Thursday, April 26, 2012

Sheep Drama

What an afternoon.

It started about 30 minutes before school let out. Our friend, Erin, came by with a lamb to put in with Lucy Belle while she gets weaned from her mama.

We have side by side pens in the barn, so no big deal. Ewes go in one side, lambs in the other, everyone sees each other and everything is okie dokie.

I picked my kiddos up 10 minutes before the final bell and hurried them out to the barn so they could see what is going on. We "quietly" sat on the bleachers to observe and discuss what is happening.

What we observed was Lucy ramming the gate between her and the ewes, almost getting stuck in the gate, almost getting through the gate, and loud bleating.

We were quite panicked by this sight. Will she hurt herself? Will the ewes get hurt as they also try to get to Lucy? And then... Lucy somehow managed to get the gate open and into the other side and straight to her mama for some comforting mother's milk.

The mom that I am wanted to just let them be. But they are not my sheep. I texted Erin and she advised me to work at separating them. 

School is out now, and my students are on the bus to their homes. Who will help me? Miss Murphy was already gone. Lucky for me, one of my students heard what was going on and begged (but it did not take much) his mother to let him stay and help me and my son try to figure this out.

Now it's 3:15. The two boys were pretty quick at getting both lambs back into their pen (after some initial funny moments and a strategy session). 

Everything fine? Nope. Lucy went straight back to ramming the gate and jumping and terrifying us. How were we going to keep them all safe and not spend the night in the barn?

My student had the idea that we could put chicken wire across the gate, and then Lucy wouldn't be able to get her head through. His mother, very kindly, offered to go to their shop and get some, it was only about 4 miles away.

While she was off on that errand, the boys tried to keep Lucy and Black Bob (I think that is his name--oh he is sooooo cute) calm and not fighting the gate.

(My big helpers, Wil, my son on the left, and my student on the right.)

(Mom and daughter looking at each other through the gate. Separation Anxiety.)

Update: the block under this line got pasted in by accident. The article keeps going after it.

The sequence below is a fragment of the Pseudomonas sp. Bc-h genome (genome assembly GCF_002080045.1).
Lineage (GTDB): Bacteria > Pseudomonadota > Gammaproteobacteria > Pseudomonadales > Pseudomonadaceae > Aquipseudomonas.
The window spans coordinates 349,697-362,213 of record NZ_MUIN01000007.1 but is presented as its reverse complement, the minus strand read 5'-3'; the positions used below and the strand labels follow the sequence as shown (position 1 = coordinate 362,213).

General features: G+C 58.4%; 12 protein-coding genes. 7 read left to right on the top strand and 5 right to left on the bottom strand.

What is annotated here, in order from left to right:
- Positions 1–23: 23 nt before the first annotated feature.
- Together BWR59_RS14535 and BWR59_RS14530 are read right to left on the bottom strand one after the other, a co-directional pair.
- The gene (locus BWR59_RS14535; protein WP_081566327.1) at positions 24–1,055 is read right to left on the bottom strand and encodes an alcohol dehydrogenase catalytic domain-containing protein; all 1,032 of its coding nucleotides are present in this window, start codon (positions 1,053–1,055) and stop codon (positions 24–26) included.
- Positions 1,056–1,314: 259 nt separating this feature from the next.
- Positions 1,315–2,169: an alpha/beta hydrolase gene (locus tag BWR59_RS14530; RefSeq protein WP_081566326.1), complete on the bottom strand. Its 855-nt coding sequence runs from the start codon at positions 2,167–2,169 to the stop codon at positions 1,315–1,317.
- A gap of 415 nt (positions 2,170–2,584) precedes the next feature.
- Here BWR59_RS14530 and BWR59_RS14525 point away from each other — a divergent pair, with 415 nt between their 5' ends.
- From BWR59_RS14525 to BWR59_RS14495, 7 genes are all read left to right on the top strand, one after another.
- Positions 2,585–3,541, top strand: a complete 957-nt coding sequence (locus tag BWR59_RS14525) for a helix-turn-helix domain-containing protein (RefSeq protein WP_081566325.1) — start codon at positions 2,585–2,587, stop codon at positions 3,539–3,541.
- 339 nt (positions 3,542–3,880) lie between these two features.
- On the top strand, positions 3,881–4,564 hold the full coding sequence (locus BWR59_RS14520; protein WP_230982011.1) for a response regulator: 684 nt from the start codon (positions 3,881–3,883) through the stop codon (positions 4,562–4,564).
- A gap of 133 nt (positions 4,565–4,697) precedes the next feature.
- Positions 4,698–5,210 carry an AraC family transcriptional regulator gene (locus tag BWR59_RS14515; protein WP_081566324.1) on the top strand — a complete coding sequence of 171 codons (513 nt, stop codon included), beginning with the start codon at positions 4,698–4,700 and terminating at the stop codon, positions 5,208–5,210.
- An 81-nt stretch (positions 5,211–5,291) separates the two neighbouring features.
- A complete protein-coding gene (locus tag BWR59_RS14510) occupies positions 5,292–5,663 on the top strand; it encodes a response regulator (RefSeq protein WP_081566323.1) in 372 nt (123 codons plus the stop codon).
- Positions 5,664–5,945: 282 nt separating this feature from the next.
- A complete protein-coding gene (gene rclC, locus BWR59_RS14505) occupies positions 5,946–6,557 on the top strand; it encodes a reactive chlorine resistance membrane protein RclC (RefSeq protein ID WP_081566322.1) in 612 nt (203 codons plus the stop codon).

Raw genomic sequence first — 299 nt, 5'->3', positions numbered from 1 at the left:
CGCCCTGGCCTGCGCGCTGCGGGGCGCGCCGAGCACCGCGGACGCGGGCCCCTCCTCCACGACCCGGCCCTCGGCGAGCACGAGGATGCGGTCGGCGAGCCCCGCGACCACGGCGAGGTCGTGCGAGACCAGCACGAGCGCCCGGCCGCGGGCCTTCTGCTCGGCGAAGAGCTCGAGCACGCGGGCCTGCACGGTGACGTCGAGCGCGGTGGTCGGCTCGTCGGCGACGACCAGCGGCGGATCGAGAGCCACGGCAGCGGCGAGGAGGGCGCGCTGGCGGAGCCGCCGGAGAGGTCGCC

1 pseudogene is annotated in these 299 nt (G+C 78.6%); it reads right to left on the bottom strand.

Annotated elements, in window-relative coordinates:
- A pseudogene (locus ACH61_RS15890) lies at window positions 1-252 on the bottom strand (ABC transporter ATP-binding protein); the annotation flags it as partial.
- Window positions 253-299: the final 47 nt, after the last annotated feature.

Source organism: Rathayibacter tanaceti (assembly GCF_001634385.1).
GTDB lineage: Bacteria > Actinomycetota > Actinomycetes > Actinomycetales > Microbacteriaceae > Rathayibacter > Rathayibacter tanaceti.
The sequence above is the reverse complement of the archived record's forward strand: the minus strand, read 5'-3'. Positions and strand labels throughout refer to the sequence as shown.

We (my students' mom and I) spent 20 or so minutes securing the wire. And then adding duck tape to the jagged edges. I felt like I was baby-proofing for the lambs. The boys were off playing by now.

Lucy was now climbing the chicken wire, half jumping to get to her mama. What now? Calls and texting to our circle of sheep experts and we decide to put ewes into a different inside pen. Not right next to lambs, but within sight and sound.

After all this, it is 4:40. I went into the school to make final preps for tomorrow and the boys continue to play. It was 5:00 when I called Wil to get his things so we could leave.

Here is the cute Black Bob.

The other part of the drama is that the donkey and the sheep have not been getting along. One of them goes after the others' food, which is not a problem until you start keeping the other from it while you gobble it all up. And that is not how Walton students and staff treat each other. It has been hard to watch. Eyore's owners are going to take him back home tomorrow and I hope that everyone can have good memories of this time together. 

I wonder what we will find in the barn tomorrow morning...
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  1. I love your Blog, Alyce. I think Eyore will be missed, but NOT the conflict.

  2. Thanks! So far Eyore is still at school, the kids really love him. And feeding him grass through the fence.


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